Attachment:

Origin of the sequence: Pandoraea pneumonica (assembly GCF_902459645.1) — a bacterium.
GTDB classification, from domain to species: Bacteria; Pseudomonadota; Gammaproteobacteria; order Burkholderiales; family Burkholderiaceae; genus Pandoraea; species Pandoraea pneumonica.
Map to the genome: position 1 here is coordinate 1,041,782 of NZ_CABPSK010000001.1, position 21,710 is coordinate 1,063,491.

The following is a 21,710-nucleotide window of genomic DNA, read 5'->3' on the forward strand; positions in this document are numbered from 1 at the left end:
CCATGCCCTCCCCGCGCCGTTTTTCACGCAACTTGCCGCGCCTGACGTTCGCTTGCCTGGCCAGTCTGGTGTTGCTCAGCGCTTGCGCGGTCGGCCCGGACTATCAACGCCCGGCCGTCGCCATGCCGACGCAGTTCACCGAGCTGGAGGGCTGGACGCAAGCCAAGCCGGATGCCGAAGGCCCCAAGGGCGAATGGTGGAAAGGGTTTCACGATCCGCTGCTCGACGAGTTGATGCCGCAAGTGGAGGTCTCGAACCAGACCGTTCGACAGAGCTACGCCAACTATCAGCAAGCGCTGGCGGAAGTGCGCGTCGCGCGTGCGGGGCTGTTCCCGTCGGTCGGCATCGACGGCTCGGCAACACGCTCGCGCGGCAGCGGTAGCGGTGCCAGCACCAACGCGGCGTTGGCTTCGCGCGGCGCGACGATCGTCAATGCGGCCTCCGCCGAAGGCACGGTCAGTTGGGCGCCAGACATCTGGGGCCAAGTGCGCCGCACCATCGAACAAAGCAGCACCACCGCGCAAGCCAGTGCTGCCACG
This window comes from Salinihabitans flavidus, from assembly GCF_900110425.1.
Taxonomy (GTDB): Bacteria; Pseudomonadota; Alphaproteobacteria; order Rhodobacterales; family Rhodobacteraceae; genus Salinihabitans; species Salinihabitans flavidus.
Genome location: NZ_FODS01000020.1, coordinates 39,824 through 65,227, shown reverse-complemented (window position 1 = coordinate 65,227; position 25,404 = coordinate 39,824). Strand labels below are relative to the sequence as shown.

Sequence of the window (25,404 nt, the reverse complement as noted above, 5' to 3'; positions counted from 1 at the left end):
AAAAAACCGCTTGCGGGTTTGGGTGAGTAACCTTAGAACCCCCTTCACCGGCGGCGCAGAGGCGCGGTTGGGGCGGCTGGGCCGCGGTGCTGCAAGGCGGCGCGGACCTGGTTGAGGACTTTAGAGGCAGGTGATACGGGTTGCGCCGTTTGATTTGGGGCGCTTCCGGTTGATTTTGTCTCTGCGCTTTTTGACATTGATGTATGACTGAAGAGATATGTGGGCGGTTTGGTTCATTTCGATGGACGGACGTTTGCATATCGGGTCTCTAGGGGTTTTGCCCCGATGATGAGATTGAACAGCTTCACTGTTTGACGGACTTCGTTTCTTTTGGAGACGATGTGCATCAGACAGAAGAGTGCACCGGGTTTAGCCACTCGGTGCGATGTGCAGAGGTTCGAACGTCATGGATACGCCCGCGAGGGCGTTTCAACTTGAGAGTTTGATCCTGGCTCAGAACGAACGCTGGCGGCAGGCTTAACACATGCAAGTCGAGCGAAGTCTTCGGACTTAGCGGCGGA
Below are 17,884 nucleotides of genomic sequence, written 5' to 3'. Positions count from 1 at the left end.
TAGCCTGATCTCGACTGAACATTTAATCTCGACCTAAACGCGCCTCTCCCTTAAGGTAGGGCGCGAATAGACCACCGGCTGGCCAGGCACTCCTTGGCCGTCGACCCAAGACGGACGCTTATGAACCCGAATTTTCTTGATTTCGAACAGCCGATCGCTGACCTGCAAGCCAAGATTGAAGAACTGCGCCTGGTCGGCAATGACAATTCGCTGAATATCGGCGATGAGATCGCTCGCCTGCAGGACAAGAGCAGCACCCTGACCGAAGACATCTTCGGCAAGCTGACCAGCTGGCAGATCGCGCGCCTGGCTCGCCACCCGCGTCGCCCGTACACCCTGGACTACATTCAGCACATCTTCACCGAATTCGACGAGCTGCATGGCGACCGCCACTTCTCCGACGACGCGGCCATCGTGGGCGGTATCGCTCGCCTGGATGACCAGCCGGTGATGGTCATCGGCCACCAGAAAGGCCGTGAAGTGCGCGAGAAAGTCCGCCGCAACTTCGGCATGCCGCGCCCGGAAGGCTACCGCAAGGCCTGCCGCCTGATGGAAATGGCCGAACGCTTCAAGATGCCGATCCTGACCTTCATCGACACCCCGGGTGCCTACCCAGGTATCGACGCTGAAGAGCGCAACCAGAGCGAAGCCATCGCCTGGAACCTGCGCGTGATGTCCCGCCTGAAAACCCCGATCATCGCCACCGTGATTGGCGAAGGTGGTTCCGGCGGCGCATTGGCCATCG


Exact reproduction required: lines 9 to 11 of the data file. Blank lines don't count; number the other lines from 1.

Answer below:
Sequence of the window (25,404 nt, the reverse complement as noted above, 5' to 3'; positions counted from 1 at the left end):
AAAAAACCGCTTGCGGGTTTGGGTGAGTAACCTTAGAACCCCCTTCACCGGCGGCGCAGAGGCGCGGTTGGGGCGGCTGGGCCGCGGTGCTGCAAGGCGGCGCGGACCTGGTTGAGGACTTTAGAGGCAGGTGATACGGGTTGCGCCGTTTGATTTGGGGCGCTTCCGGTTGATTTTGTCTCTGCGCTTTTTGACATTGATGTATGACTGAAGAGATATGTGGGCGGTTTGGTTCATTTCGATGGACGGACGTTTGCATATCGGGTCTCTAGGGGTTTTGCCCCGATGATGAGATTGAACAGCTTCACTGTTTGACGGACTTCGTTTCTTTTGGAGACGATGTGCATCAGACAGAAGAGTGCACCGGGTTTAGCCACTCGGTGCGATGTGCAGAGGTTCGAACGTCATGGATACGCCCGCGAGGGCGTTTCAACTTGAGAGTTTGATCCTGGCTCAGAACGAACGCTGGCGGCAGGCTTAACACATGCAAGTCGAGCGAAGTCTTCGGACTTAGCGGCGGA
Below are 17,884 nucleotides of genomic sequence, written 5' to 3'. Positions count from 1 at the left end.